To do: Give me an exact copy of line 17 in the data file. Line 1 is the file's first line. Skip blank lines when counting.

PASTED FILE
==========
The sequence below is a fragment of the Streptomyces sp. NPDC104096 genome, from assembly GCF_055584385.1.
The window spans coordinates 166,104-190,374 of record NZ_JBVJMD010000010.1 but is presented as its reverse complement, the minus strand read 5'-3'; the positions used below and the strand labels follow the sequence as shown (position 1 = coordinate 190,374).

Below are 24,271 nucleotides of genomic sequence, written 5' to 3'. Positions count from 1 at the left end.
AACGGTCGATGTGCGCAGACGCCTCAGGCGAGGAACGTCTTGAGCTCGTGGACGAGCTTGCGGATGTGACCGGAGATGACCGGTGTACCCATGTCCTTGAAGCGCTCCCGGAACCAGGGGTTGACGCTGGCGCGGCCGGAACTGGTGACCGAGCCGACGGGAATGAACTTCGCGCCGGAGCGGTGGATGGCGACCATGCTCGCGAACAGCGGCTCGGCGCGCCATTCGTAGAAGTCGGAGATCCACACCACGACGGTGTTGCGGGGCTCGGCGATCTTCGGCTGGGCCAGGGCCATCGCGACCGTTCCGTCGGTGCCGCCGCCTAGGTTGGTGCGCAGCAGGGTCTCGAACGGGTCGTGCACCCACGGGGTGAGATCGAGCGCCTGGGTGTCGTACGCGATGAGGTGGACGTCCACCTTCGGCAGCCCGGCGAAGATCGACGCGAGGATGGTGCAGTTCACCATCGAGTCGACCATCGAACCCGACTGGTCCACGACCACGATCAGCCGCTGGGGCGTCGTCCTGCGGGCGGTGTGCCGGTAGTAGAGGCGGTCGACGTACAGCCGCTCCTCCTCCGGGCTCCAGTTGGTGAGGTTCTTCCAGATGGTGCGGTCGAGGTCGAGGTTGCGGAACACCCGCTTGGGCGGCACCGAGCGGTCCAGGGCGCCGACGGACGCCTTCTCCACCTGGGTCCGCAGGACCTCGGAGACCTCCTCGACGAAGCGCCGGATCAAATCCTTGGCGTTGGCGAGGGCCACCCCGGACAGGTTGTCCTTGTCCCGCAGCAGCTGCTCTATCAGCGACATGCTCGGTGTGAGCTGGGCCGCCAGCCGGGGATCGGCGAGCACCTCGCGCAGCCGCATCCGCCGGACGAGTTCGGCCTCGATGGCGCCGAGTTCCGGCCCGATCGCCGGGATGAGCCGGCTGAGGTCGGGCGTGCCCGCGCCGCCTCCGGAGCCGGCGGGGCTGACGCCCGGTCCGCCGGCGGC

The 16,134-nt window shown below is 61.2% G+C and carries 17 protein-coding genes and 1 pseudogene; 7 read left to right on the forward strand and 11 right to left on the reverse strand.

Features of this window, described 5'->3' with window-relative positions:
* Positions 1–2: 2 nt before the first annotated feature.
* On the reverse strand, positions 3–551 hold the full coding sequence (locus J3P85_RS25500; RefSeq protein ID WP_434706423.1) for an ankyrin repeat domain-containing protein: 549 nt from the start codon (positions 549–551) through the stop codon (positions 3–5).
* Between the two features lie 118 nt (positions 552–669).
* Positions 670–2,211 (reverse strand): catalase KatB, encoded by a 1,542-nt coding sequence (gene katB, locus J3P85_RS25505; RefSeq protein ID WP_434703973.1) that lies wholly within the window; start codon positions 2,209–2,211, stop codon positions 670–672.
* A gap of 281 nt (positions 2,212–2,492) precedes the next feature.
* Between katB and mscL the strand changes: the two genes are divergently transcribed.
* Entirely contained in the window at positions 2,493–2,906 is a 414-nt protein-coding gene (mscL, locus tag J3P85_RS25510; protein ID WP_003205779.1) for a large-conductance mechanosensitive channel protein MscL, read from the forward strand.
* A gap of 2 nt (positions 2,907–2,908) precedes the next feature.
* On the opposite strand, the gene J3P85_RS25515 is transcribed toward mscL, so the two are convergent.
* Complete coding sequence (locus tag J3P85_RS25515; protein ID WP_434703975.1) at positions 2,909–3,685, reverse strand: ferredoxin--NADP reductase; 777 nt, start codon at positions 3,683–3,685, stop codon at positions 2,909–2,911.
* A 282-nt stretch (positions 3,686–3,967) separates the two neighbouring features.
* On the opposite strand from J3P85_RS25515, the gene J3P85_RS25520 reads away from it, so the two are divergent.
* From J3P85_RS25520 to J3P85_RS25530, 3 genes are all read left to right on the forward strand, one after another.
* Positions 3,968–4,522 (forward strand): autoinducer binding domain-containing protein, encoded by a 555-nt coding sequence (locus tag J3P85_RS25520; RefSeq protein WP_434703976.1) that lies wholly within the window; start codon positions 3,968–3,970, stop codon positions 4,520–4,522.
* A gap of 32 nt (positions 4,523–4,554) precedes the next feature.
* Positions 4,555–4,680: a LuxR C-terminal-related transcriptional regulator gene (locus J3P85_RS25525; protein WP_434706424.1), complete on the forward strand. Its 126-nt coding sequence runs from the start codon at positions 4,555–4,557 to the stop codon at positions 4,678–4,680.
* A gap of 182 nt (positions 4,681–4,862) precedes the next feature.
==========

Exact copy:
* A 282-nt stretch (positions 3,686–3,967) separates the two neighbouring features.